NOTES AND QUERIES.
1st ed.), misled by Warton and others, gives a very defective and erroneous account of the Progymnasmata Scænica, which he supposed to contain several dramas; but he concludes by saying, "the book is very scarce, and I have never seen it." Gottsched, in his History of the German Drama, merely says he had seen some notice of a Latin drama by Reuchlin. Hans Sachs translated it into German, after his manner, and printed it in 1531 under the title of Henno. S. W. S.
Micklcham, Dec. 1. 1849.
MYLES BLOMEFYLDE—ORTUS VOCABULORUM.
Sir,—In reference to the Query of Buriensis in No. 4. of your periodical, as to the parentage of Myles Blomefylde, of Bury St. Edmund's, I beg to contribute the following information. In the library of St. John's College, Cambridge, is a volume containing an unique copy of "the boke called the Informacyon for pylgrymes vnto the holy lande," printed by Wynkyn de Worde, in 1524, at the end of which occurs the following manuscript note:—
"I, Myles Blomefylde, of Burye Saynct Edmunde in Suffolke, was borne ye yeare followyng after ye pryntyng of this boke (that is to saye) in the yeare of our Lorde 1525, the 5 day of Apryll, betwene 10 & 11, in ye nyght, nyghest xi. my father's name John, and my mother's name Anne."
This tract is bound up with two others, on both of which Blomefylde has written his initials, and from one entry seems to have been at Venice in 1568. He was undoubtedly an ardent book-collector, and I possess copies of the Ortus Vocabulorum, printed by W. de Worde, in 1518, and the Promptuarium Parvulorum, printed by the same, in 1516, bound together, on both of which the name of Myles Blomefylde is inscribed.
I may add, ns a slight contribution to a future edition of the Typographical Antiquities, that among Bagford's curious collection of title-pages in the Harleian Collection of MSS. (which I doubt if Dr. Dibdin ever consulted with care), there is the last leaf of an edition of the Ortus Vocabulorum, unnoticed by bibliographers, with the following colophon:—
"Impr. London, per Wynandum de Worde, commorantem in vico nuncupato Fletestrete, sub intersignio solis aurei, Anno incarnatiōis Dominice M.CCCCC.IX. die vero prima mēsis Decēbris"—Harl. MSS. 5919. art. 36.
ANSWERS TO MINOR QUERIES.
The Curse of Scotland—Why the Nine of Diamonds is so called.
When I was a child (now about half a century ago) my father used to explain the origin of the nine of diamonds being called "The curse of Scotland" thus: That it was the "cross of Scotland," which, in the Scotch pronunciation, had become "curse."
St. Andrew is the patron saint of Scotland; he suffered on a cross, not of the usual form, but like the letter X, which has since been commonly called a St. Andrew's cross. It was supposed that the similarity of the nine of diamonds to this form occasioned its being so called. The arms of the Earl of Stair, alluded to in your publication, are exactly in the form of this cross. If this explanation should be useful, you are most welcome to it. A. F.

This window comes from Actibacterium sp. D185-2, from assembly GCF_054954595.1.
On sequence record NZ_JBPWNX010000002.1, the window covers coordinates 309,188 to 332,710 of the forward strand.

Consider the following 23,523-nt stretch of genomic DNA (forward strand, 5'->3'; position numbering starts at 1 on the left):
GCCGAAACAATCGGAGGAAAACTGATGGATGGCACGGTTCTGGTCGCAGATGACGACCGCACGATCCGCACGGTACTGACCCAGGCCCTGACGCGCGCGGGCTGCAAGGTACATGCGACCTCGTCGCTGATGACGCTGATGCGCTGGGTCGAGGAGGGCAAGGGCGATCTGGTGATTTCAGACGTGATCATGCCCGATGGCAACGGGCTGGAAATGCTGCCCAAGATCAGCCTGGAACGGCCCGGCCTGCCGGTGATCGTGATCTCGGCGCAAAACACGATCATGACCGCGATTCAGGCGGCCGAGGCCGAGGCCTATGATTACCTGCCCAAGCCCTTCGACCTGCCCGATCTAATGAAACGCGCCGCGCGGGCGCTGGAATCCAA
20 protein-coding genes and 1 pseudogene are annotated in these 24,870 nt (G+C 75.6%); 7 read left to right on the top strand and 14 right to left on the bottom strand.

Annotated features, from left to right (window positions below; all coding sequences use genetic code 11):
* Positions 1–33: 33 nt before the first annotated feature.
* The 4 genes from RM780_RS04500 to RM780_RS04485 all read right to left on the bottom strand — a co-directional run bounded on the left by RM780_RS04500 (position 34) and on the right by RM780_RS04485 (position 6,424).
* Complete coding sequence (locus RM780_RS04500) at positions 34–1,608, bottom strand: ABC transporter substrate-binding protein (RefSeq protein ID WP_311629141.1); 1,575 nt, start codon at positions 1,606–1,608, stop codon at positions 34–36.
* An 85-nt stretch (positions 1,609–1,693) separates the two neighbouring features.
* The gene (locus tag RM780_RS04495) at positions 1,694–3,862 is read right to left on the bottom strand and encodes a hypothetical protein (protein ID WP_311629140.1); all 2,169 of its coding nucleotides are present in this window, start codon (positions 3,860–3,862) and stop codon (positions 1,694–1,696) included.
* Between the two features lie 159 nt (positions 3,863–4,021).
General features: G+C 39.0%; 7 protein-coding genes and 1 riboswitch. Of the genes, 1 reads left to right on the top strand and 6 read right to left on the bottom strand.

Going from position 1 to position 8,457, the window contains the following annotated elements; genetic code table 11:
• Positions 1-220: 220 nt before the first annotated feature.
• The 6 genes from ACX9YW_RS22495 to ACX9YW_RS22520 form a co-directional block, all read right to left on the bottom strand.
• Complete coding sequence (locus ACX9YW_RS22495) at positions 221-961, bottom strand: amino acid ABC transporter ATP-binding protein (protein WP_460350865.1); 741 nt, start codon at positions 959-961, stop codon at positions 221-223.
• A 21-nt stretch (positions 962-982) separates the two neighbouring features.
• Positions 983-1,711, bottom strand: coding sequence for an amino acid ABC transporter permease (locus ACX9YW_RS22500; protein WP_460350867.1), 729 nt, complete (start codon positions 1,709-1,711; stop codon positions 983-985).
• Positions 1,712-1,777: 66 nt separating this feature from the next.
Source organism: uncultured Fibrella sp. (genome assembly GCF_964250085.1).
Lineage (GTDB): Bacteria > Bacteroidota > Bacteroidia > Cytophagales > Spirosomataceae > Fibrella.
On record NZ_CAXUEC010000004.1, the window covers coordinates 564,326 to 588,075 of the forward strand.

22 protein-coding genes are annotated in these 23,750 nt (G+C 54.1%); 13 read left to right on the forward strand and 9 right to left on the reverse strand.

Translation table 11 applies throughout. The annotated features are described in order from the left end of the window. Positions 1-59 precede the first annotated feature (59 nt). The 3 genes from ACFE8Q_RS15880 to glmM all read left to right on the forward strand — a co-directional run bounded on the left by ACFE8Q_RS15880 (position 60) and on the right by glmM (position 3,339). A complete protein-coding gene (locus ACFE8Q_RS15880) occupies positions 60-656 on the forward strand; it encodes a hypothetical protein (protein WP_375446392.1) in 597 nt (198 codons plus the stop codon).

Thistle of Scotland.
Sir,—Your correspondent R. L. (No. 2. p. 24.), will find the fullest information on this head in Sir Harris Nicolas's work on the Orders of Knighthood of the British Empire. He does not assign to its origin an earlier date than the reign of James III., in an inventory of whose jewels, Thistles are mentioned as part of the ornaments. The motto "Nemo me impune lacessit," does not appear until James VI. adopted it on his coinage. G. H. B.
For Scottish Thistle, see Nisbet's Heraldry, vol. ii. Order of St. Andrew. Selden, Titles of Honour, p. 704. ed. 1672, refers to "Menenius, Miræus, Favin, and such more." Scotus.
Will any of your readers kindly favour me with a reference to any easily-accessible list of the publications of the Record Commission, as well as to some account of the more valuable Rolls still remaining unpublished, specifying where they exist, and how access is to be obtained to them?
With every wish for the success of your undertaking, Yours, &c.D. S.
[The late Sir H.. Nicolas compiled an account of the publications of the Record Commission, which was published in his Notitia Historica, and also in an 8vo. vol., and is easily obtainable. There is also a series of articles in the Gentleman's Magazine for 1834, which contains a good deal of information upon the subject, with a classified list of the publications. The principal unpublished records are in the Tower and the Rolls' Chapel; any record may be inspected or copied at those places, or in any other Record Office, upon payment of a fee of one shilling.]
Sir,—Katherine Pegge, one of the mistresses of Charles II., was the daughter of Thomas Pegge, of Yeldersley, near Ashborne in Derbyshire, Esq., where the family had been settled for several generations, and where Mr. William Pegge, the last of the elder branch, died without issue in 1768. Another branch of this family was of Osmaston, in the same neighbourhood, and of this